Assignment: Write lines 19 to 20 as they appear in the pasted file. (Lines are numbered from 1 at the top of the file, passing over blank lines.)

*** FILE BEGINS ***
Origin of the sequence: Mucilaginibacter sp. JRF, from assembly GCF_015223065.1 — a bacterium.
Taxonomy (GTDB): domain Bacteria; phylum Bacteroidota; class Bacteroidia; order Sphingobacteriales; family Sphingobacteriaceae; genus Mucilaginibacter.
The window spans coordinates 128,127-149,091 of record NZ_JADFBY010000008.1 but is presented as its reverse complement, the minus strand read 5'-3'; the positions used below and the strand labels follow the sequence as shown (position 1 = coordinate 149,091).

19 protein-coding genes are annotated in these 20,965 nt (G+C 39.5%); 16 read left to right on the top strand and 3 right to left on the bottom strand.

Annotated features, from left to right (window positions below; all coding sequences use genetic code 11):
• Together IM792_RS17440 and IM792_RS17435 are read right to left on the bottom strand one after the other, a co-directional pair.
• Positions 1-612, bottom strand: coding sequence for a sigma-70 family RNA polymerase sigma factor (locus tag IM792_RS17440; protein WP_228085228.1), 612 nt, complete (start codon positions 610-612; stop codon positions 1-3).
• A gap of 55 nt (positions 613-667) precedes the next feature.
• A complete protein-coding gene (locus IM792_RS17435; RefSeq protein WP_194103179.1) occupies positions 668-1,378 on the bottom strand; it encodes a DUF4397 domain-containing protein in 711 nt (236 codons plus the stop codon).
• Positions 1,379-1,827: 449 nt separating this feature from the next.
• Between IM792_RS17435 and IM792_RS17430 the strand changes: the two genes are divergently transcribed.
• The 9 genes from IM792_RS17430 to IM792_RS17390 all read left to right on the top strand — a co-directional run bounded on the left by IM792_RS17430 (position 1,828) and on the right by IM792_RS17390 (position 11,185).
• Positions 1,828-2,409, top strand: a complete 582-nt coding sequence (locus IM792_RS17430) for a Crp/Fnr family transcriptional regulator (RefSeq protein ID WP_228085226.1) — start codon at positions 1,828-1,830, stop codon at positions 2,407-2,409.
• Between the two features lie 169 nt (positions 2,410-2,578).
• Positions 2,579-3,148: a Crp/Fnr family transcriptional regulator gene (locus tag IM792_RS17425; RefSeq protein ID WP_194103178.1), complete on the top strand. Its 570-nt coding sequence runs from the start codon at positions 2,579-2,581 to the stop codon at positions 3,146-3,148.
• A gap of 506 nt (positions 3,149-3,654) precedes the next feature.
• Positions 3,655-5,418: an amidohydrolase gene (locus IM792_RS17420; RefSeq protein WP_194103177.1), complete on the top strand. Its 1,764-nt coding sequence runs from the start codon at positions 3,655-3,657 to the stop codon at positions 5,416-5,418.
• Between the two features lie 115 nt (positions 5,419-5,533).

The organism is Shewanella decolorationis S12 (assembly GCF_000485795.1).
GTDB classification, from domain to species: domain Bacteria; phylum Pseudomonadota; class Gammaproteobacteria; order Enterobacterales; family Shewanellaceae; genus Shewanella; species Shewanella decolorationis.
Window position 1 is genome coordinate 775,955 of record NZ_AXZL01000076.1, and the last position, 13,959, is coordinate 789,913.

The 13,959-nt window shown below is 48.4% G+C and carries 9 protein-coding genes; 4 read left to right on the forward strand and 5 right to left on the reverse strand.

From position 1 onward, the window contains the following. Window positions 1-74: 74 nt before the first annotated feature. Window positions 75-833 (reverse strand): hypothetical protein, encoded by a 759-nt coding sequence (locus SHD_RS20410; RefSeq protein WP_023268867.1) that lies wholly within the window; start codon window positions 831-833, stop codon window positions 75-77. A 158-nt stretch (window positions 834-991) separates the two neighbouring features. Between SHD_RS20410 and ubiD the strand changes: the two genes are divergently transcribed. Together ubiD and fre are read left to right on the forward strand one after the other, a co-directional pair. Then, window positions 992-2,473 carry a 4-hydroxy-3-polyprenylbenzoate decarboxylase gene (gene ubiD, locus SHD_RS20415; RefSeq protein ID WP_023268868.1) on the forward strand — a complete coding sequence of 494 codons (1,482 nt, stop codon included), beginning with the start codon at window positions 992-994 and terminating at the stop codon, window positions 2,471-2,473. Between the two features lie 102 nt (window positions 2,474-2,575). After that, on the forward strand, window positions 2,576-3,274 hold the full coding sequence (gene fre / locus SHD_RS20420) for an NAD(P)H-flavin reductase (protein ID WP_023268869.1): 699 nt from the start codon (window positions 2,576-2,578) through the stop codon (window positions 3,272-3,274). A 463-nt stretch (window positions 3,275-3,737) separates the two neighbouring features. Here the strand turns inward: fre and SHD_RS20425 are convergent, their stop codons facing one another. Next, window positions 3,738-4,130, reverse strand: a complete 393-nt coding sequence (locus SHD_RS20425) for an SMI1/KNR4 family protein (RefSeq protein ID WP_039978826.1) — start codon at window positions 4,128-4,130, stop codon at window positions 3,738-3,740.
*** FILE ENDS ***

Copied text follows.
The organism is Shewanella decolorationis S12 (assembly GCF_000485795.1).
GTDB classification, from domain to species: domain Bacteria; phylum Pseudomonadota; class Gammaproteobacteria; order Enterobacterales; family Shewanellaceae; genus Shewanella; species Shewanella decolorationis.